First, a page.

sorting medicine

Who will live, who will die? Coronavirus epidemic and triage medicine


For the majority of people, coronavirus infection will have no major consequences. But for a small fraction of those infected, it will be a matter of life and death. If the epidemic figures continue to rise, the small percentage of patients who will be in vital need of medical assistance could well saturate the intensive care units of French hospitals. What can be done then?

This question is already being asked in Lombardy, where the issue of disaster triage has become an important part of the Italian public debate with the dissemination by the Italian Society for Anaesthesia, Analgesia, Resuscitation and Intensive Care of a document containing "clinical ethical recommendations for admission or refusal of admission to intensive care in the exceptional conditions of an imbalance between needs and available resources"and the publication of testimonials from doctors sharing the dilemmas that plunge them, at the bedside, into the crisis situation.

On the other side of the Alps, what used to be a disaster-film scenario is now being discussed by the media as an ethical hypothesis that the public debate must responsibly grasp. But what are we talking about?

Refusing the temptation to make compassionate use of resources?

Triage", everyone knows the ordinary form of it, that of prioritizing the waiting list at the reception of hospital emergencies: under normal circumstances, the most serious cases have priority, the others can wait. What is rationed is time and speed of care, but each victim, whether young or in the prime of life, breadwinner or single, business owner or homeless person, receives the medical resources best suited to his or her needs, on an equal footing with the value of life.

But if services are overwhelmed, and there is a shortage of medical equipment or qualified personnel, then the temptation to make compassionate use of available resources must be rejected: when there is not enough for everyone, we must remember that we are serving the collective interest first, and seek to save as many lives as possible, rather than the most seriously affected victims.

The principle of "first come, first served" no longer applies: if there is only one artificial respirator left, attributing it to the first patient brought in in a state of respiratory distress, if his chances of benefiting from it are low, would mean an unfair condemnation for all those who could come behind with a less bad life expectancy. Not to mention, of course, all the other patients, who are not affected by the epidemic, but who would be even more at risk from hospital overcrowding.

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The utilitarian imperative of maximizing the number of lives saved can then reverse the logic of prioritization, by shifting "too serious" cases, those with a low chance of survival, back into the category of "too serious". morituri - those who are going to die, and we give up trying to save them.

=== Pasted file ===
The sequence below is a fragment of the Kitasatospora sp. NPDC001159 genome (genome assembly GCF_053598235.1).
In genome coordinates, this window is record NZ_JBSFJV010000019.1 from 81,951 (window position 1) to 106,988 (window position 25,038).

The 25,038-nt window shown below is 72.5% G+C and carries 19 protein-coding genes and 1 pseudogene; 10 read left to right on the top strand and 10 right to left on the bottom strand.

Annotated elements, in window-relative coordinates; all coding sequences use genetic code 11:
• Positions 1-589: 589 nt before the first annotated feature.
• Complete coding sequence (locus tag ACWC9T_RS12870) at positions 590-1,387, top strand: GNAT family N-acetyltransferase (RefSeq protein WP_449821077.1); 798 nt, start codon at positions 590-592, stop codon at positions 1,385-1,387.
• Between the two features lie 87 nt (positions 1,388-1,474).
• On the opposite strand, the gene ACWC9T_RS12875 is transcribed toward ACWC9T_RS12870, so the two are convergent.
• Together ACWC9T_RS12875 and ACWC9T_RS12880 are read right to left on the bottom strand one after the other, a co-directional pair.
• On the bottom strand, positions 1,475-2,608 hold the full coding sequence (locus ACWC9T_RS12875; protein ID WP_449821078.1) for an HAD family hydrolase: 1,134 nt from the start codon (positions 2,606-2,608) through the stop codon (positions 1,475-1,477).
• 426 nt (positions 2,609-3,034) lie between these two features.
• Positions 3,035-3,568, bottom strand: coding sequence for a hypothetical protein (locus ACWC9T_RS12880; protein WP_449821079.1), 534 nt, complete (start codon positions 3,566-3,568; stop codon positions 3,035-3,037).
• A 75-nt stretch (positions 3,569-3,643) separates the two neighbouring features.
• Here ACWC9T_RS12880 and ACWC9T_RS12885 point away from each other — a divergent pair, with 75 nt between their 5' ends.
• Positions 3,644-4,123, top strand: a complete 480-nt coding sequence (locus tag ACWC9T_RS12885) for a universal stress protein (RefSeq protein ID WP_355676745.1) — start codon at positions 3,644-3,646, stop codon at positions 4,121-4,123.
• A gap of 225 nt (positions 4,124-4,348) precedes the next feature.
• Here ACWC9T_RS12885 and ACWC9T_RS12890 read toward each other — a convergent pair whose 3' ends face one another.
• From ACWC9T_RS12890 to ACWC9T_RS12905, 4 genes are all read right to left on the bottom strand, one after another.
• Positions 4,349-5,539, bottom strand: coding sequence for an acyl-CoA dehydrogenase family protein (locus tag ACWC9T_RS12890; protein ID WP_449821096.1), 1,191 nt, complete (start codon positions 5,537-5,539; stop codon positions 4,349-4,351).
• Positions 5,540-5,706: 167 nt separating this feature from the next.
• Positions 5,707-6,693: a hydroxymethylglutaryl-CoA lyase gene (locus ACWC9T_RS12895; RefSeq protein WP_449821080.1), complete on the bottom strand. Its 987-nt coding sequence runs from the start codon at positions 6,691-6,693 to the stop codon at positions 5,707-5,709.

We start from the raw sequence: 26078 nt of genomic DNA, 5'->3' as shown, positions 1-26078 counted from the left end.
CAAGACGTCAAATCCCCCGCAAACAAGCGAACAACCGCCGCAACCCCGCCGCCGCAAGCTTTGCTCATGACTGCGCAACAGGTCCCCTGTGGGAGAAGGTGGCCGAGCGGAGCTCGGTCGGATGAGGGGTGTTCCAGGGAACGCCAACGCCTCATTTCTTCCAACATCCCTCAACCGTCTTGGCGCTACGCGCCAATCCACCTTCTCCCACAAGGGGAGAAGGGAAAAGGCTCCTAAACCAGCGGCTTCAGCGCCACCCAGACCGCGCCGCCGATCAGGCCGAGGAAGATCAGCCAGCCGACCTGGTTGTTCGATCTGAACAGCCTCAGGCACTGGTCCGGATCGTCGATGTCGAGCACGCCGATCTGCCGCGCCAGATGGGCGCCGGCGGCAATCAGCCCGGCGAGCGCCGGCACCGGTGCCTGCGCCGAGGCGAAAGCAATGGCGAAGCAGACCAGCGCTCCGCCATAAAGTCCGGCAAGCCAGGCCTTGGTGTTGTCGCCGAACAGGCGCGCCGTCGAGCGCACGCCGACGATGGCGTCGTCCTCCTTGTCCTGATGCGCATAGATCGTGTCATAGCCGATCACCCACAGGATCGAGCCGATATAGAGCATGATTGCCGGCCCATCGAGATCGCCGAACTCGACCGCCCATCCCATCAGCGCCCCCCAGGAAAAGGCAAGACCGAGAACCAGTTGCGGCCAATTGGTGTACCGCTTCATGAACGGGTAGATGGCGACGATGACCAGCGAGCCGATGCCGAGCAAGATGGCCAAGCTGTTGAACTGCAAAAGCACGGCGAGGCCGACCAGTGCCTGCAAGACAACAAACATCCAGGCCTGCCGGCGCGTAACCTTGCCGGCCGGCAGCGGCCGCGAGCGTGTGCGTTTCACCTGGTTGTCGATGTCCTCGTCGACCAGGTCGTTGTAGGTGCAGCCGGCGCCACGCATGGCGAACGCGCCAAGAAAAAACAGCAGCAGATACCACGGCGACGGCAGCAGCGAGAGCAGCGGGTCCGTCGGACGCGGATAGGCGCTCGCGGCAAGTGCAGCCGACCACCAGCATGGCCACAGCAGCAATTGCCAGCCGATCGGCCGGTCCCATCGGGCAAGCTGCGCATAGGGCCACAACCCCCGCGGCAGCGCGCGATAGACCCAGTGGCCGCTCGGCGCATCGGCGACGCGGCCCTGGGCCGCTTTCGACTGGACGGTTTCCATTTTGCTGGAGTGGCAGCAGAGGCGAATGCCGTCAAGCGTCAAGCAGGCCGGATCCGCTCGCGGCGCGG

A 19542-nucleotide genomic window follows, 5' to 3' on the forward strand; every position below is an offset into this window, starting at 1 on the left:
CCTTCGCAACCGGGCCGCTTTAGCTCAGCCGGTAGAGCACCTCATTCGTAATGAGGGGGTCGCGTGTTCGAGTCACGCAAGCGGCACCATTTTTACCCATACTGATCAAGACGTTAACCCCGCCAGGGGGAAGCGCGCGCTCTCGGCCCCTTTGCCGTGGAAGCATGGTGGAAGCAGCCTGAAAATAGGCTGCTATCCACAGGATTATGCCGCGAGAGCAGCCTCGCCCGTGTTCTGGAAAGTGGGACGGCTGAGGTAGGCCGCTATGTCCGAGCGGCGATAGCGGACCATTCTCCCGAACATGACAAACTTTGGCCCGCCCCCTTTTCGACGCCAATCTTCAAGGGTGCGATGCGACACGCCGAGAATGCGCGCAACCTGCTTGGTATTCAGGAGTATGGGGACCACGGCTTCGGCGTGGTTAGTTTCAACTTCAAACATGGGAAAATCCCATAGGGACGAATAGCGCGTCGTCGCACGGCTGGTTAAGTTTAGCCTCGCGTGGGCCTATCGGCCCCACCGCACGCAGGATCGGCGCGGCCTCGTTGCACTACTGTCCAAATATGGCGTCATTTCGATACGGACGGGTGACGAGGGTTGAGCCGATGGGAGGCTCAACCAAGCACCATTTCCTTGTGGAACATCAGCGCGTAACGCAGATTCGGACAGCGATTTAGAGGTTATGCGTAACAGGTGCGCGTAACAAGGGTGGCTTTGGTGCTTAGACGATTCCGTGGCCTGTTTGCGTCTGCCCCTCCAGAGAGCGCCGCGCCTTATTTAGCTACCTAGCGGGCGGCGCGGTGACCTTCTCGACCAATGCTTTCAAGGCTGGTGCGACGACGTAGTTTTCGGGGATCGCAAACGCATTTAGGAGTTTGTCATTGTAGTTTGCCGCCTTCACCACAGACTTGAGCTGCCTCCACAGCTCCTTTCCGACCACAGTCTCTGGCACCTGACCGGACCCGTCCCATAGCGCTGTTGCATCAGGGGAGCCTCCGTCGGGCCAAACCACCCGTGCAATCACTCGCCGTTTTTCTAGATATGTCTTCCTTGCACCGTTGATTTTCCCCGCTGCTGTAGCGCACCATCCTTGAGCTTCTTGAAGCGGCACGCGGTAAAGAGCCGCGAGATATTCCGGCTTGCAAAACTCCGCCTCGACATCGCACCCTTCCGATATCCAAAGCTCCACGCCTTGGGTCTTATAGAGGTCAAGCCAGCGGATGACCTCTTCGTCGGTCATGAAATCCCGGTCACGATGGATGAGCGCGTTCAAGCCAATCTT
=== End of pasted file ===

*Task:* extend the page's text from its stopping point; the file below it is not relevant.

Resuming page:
On what criteria should we base this?

In situations of shortage, the collective emergency triage therefore falls into a logic of disaster, where distributive justice issues take centre stage at the expense of medical criteria alone. The document of the Italian anaesthesia/resuscitation society thus insists, to grant or refuse access to resuscitation, on two criteria, the life expectancy and age of patients. If they are too old or too ill, on the other hand, they will refrain from putting them on respiratory assistance, in order to reserve medical resources for those who have a better chance of benefiting from them. 

It is this lowering of the standard of care in crisis situations, for very frail or elderly people, that the Italian situation is making visible to the general public, whereas in normal times, the difficult trade-offs required by the evaluation of the therapeutic opportunity and the just-in-time operation of many services remain the responsibility of the doctors themselves, behind closed medical doors, without being the object of such public visibility.

The media dissemination of recommendations of the Italian Society of Anaesthesia and Resuscitation, thus leads to questioning the issue of distributive justice. It is always difficult to allocate scarce resources that are less than what is needed; but how to distribute chances of survival? What would be the relevant criteria, when the usual medical criteria are no longer sufficient?

Is there an age when it is "normal" to die?

Age may appear to be a reasonable and consensual criterion. But it is a culturally and socially marked criterion. And what justification do we want to give for it? That one does not have the same "need for" or the same "right to" a long life at 20 as at 80? In reality, we are unequal before age, we live it very differently from one another. Is it possible, is it desirable, to discuss collectively an age beyond which it would be, if not "normal" to die, at least not "scandalously abnormal" to be carried away?